Notice the video starts after the bell has rung, but before the app connects and opens an intercom session. Delays about this duration are normal for unit operation, and impatient ringers may leave before the unit connects and can be answered, even in the normal time it takes to pull a phone out of a pocket.
Ring includes a mechanical IR cut filter and has a series of covert (not observable) IR LEDs hidden in the front housing. Overall nighttime performance is not good, even within 10 feet of the unit, and illumination range quickly falls off. Identifying the person in the image below is difficult or not possible in IR mode alone.
For most doorbell locations, turning on a white 'porch light' would provide much better image quality.
Optional Cloud Storage
On the point of recording video, Ring sells a cloud service costing $3 per month or $30 per year that records events from the previous 10 days/ ~100 events - whichever comes first. While Ring allows users to interact in real time with the device whenever it is activated by bell button or motion for free, recording video costs extra and is recurring.
In the demo clip below, no bell is pushed but video is recorded because of motion:
In all cases, stored video is downloadable in .mp4 format via app or web portal and is time/date stamped.
Fine Tuning Motion Detection
An interesting feature is Ring's ability to restrict motion detection sensitivity within a certain range or turn it off in a specific zone near the unit from within the app:
This screen allows 6 different zones to be turned on/off to record motion, so ambient movement like landscaping moving in the wind are ignored by the sensor so it will not send alerts.
In addition, a slider bar permits users to adjust the depth of detection to areas within 5 feet of the unit, out to 30 feet or more. In our test, a range of about 8 - 9 feet was ideal for detecting motion at or approaching the door but ignoring shadows or movement of vehicles in the adjacent road.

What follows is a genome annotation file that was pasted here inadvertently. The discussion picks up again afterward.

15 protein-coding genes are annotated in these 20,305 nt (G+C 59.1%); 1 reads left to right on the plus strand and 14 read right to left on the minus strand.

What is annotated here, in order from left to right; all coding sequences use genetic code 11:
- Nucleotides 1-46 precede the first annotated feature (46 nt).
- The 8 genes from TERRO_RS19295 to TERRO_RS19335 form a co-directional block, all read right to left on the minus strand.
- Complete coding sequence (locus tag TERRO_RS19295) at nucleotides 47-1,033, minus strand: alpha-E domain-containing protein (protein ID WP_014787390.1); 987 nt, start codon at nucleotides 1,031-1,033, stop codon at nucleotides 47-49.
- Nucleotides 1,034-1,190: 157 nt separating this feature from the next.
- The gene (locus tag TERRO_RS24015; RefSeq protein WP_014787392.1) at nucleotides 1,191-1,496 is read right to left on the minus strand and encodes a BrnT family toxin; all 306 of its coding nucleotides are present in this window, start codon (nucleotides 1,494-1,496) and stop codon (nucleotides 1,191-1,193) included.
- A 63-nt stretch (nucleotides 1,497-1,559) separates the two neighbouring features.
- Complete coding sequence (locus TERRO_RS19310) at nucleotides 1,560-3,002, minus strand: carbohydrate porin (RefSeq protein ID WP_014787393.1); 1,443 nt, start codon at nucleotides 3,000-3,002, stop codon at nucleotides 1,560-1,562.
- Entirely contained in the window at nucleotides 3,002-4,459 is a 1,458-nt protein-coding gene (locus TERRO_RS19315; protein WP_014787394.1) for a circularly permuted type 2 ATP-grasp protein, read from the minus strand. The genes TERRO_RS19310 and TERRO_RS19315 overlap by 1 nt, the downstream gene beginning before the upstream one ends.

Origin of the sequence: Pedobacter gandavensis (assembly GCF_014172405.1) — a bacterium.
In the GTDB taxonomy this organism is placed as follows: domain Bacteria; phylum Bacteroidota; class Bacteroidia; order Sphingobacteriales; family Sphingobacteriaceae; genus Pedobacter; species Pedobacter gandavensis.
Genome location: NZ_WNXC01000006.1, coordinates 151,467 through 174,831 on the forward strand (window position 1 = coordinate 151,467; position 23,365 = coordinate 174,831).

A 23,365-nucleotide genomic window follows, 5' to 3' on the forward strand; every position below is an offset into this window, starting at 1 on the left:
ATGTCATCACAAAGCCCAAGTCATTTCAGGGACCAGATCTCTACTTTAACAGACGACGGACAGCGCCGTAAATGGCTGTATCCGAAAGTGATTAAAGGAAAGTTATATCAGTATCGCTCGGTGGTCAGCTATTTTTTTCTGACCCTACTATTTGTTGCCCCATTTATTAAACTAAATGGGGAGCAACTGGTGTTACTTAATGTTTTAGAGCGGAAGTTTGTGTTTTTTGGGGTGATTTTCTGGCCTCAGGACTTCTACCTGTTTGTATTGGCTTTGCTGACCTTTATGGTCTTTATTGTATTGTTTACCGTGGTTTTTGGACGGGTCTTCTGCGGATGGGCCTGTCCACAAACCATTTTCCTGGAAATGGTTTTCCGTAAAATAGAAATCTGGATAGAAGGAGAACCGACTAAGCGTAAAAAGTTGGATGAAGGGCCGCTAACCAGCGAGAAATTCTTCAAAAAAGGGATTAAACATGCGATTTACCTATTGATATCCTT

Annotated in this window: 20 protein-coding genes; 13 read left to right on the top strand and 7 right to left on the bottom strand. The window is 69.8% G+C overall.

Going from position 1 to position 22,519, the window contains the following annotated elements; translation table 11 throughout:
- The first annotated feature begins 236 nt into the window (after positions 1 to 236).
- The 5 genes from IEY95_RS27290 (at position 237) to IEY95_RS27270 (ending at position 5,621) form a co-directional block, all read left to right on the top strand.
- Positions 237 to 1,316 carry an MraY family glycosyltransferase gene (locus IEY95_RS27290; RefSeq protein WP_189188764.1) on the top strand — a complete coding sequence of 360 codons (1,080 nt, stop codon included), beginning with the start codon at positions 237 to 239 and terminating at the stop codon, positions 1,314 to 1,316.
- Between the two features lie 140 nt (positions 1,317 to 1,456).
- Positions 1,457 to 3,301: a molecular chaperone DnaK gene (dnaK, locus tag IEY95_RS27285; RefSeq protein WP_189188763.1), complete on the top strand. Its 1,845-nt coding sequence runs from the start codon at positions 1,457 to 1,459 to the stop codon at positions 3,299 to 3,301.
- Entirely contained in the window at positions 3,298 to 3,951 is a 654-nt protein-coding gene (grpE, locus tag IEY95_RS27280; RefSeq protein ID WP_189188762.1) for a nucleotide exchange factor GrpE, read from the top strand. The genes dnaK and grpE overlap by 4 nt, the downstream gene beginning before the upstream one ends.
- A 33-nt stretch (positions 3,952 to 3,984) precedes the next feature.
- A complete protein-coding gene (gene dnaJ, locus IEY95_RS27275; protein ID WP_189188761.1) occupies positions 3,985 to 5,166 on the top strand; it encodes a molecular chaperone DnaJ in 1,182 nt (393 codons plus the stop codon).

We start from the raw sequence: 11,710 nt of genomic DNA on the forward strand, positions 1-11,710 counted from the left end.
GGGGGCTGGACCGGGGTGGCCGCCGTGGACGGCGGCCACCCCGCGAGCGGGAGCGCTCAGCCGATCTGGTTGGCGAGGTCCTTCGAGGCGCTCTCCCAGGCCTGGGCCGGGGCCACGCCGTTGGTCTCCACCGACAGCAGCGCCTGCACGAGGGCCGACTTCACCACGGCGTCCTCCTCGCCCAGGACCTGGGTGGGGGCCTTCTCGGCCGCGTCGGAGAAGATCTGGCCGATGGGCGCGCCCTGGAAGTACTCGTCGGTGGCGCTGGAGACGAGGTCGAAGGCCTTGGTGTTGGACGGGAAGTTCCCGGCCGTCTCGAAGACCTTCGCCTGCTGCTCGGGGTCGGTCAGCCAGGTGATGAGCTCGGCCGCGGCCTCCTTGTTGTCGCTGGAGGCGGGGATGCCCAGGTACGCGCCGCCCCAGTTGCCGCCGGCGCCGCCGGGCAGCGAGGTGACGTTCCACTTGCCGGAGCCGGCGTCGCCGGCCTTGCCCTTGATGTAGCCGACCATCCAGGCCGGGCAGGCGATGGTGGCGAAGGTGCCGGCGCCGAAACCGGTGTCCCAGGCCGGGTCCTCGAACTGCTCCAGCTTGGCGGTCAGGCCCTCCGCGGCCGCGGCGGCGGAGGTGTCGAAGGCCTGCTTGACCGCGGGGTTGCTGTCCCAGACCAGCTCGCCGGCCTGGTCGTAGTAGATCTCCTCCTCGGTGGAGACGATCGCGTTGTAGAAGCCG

In our tests, motion detection worked reliably, accurately detecting all important 'door' events and recording about 10% 'false alarm' movements due to unimportant outside events like cars or shadows.
For most homeowners, having a Ring improves security in one significant way: it gives the illusion you are home even if you are not.
Aside from being able to remotely see video from the camera, the unit gives you the ability to speak with whomever has pushed the button - even if you are miles away. If thieves 'ring the bell' first to confirm you are not home, but then your voice clearly establishes you are aware of them being onsite, they may chose to pick other targets.
Beyond that, there are better and more useful surveillance cameras in the market, but for a multi-purpose DIY installed unit Ring will perform well enough for most users.
However, Ring is not without usability issues. The inability to view the camera on-demand is a big shortcoming that limits its use as a surveillance camera. Furthermore, the dependence on a phone app for use (no web client) could be a showstopper for those unwilling or unable to carry a smartphone everywhere.
Video quality and latency could also be a big problem, depending on the quality of the underlying WiFi network. In our test, we saw problems with almost an ideal setup. For users with less-than-ideal home networks, Ring performance could be a big problem.